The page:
Week 9: July 30, 2016

Dene and Eric working at We Grow

Dene and Eric working on the slab for the new pack shed building at We Grow


This week we had a group of high school kids from Prentice come and tour our farm. They are part of a summer gardening class lead by Mr. Quan Banh. We’ve heard of the renowned Mr. Banh from others in our journey to try and integrate our farm into our own school district with little avail. The students toured several farms that day, visited the extension office and even came to see us again at the farmer’s market at the end of their day.

The running theme of the day, aside from learning how to grow things, was that in rural areas, growing, selling and buying from local producers makes our economy go ‘round. The dollar you spend on the tomato at our farm is paid to our worker Susan, who in turn pays buys eggs from her neighbor Don, who then buys a gift of pottery from Linda, who buys beans from us. And the example came full circle while the kids were at market that afternoon! Spending your dollar at a big box retailer may save you fifty cents, but the reality is, a majority of that dollar will never be returned to you like it would be if spent locally.

Mr. Banh is proof that it takes one person willing to go the extra mile to make a huge difference in the lives of these young people. Without ag or horticulture classes in school, a majority of our kids are not taught that they are capable of growing their own food. He goes above and beyond teaching them how to grow food, but that is topic for a much longer letter.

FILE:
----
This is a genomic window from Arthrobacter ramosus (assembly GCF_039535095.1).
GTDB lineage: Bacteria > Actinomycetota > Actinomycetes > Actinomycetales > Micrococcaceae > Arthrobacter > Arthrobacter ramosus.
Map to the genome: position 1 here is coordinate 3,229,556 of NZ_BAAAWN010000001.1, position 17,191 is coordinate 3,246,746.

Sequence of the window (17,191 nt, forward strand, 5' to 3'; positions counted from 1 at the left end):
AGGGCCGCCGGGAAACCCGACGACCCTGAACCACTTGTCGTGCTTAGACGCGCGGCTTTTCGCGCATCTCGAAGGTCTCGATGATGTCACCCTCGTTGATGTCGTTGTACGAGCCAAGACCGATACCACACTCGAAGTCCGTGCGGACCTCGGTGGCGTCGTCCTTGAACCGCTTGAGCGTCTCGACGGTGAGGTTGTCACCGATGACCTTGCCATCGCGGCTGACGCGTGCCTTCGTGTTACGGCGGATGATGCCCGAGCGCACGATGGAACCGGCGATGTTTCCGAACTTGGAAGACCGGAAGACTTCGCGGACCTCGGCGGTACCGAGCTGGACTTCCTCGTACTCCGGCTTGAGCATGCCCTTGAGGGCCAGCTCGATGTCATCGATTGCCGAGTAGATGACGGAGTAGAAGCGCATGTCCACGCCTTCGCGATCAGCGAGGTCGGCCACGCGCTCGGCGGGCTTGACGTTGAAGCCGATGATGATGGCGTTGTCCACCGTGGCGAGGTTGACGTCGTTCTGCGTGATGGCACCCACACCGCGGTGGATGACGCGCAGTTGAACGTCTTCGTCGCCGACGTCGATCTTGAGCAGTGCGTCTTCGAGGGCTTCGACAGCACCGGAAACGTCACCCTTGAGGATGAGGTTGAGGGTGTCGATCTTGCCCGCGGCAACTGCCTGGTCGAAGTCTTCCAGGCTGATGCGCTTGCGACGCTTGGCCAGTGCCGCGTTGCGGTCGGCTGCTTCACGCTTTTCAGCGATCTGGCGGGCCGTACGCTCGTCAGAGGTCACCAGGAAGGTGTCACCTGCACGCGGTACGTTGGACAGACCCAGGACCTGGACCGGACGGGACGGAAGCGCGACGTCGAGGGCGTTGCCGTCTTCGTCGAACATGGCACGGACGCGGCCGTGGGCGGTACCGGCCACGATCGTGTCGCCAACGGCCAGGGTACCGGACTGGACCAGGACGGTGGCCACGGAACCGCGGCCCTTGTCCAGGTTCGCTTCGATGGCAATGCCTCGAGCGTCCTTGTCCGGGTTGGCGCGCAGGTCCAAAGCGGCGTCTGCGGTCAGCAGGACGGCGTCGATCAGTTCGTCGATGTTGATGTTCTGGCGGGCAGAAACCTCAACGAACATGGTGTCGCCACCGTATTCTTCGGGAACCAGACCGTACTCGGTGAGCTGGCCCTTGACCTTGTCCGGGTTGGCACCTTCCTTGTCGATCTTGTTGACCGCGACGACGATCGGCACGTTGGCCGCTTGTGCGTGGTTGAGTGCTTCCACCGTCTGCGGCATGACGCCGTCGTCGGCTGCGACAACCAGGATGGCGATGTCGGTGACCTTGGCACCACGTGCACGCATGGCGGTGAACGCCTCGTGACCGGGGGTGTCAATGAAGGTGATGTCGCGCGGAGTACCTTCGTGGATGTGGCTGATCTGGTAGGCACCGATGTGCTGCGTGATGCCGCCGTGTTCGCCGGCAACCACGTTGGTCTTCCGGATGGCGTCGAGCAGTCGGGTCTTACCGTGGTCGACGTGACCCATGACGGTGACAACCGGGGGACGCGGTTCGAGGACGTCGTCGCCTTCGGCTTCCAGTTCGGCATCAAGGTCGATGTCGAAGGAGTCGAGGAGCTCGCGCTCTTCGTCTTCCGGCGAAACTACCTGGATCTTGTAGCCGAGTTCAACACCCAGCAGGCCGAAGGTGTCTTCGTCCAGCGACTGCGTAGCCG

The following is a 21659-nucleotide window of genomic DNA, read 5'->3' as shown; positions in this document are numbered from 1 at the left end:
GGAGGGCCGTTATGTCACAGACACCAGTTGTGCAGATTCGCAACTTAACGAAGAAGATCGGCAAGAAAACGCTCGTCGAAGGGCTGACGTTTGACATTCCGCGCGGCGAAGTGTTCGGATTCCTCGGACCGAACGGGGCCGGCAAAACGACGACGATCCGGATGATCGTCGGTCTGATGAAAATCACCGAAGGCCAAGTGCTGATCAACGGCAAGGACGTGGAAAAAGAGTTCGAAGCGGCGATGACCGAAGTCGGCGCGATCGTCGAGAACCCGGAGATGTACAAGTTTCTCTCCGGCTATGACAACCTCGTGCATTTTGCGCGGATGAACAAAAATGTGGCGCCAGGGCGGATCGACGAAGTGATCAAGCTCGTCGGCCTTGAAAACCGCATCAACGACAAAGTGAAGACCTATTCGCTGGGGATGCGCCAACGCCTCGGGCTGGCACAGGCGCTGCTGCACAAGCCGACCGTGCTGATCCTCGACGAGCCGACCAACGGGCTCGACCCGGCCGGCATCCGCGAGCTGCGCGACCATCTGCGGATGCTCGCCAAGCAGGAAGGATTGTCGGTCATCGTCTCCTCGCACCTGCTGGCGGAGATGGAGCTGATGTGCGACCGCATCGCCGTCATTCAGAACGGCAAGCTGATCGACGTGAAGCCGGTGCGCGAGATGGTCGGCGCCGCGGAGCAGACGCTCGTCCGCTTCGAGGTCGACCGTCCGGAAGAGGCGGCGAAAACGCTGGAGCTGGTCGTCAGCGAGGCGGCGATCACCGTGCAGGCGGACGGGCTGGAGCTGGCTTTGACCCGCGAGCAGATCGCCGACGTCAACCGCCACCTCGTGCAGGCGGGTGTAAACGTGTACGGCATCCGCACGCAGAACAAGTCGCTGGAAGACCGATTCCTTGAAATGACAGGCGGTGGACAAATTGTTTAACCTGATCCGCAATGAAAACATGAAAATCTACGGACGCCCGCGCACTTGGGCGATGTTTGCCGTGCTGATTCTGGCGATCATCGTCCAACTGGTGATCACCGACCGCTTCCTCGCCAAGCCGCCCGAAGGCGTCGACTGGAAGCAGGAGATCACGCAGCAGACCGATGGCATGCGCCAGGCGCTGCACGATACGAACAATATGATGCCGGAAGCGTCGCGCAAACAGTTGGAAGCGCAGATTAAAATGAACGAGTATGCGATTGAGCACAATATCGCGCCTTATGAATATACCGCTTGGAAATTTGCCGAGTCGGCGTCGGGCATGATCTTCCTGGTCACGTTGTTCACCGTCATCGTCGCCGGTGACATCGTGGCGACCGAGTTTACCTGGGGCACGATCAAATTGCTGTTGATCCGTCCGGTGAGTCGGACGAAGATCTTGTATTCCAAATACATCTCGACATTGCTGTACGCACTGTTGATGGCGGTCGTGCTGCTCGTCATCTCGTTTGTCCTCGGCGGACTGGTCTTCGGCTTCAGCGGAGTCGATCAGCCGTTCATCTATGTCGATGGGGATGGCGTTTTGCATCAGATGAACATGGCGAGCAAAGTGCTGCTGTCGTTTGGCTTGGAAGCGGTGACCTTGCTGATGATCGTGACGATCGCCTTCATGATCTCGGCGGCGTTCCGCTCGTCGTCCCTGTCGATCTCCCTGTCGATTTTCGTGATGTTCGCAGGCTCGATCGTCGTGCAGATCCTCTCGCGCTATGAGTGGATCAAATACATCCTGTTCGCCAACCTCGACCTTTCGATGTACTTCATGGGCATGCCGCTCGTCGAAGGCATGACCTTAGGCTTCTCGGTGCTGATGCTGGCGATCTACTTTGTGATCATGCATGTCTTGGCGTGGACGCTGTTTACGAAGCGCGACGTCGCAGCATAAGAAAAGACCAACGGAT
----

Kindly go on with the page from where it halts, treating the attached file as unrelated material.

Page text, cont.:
New farm connections come with each person who gets involved with We Grow. We purchased piglets from a family whose son started working for us shortly after. Turns out he also works for Jane Hanson, a new vendor at Rib Lake market. She was given our information by our volunteer Sally and knows Mr. Banh. Another new connection! The same thing happens when volunteers help us sell produce at the farmer’s market. Customers recognize a face and make a connection to our farm.

The connections and word of mouth recommendations our CSA members and volunteers provide is invaluable. Tony Schultz from Stoney Acres told us this when we started selling shares back in 2014. We underestimated how important  these connections would be in our success as we see the web of community support taking shape around us.

Eric & Rebecca

Week Nine Newsletter

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